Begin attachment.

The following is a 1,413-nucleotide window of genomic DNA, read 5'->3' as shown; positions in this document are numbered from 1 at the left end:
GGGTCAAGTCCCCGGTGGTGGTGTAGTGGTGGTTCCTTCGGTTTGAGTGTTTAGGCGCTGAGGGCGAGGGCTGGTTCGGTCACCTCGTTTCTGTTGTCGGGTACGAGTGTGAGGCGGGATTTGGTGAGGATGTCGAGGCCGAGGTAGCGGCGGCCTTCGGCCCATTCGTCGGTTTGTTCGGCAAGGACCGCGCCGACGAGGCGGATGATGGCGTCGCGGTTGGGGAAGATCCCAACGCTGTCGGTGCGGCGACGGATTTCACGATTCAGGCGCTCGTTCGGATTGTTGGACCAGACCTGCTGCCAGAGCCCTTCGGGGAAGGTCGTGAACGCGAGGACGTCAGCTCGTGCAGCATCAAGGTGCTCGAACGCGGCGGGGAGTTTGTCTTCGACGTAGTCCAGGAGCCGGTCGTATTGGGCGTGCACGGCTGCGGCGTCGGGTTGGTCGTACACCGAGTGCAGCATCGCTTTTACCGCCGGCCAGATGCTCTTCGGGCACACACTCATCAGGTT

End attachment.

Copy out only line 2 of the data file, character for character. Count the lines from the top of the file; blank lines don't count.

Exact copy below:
GGGTCAAGTCCCCGGTGGTGGTGTAGTGGTGGTTCCTTCGGTTTGAGTGTTTAGGCGCTGAGGGCGAGGGCTGGTTCGGTCACCTCGTTTCTGTTGTCGGGTACGAGTGTGAGGCGGGATTTGGTGAGGATGTCGAGGCCGAGGTAGCGGCGGCCTTCGGCCCATTCGTCGGTTTGTTCGGCAAGGACCGCGCCGACGAGGCGGATGATGGCGTCGCGGTTGGGGAAGATCCCAACGCTGTCGGTGCGGCGACGGATTTCACGATTCAGGCGCTCGTTCGGATTGTTGGACCAGACCTGCTGCCAGAGCCCTTCGGGGAAGGTCGTGAACGCGAGGACGTCAGCTCGTGCAGCATCAAGGTGCTCGAACGCGGCGGGGAGTTTGTCTTCGACGTAGTCCAGGAGCCGGTCGTATTGGGCGTGCACGGCTGCGGCGTCGGGTTGGTCGTACACCGAGTGCAGCATCGCTTTTACCGCCGGCCAGATGCTCTTCGGGCACACACTCATCAGGTT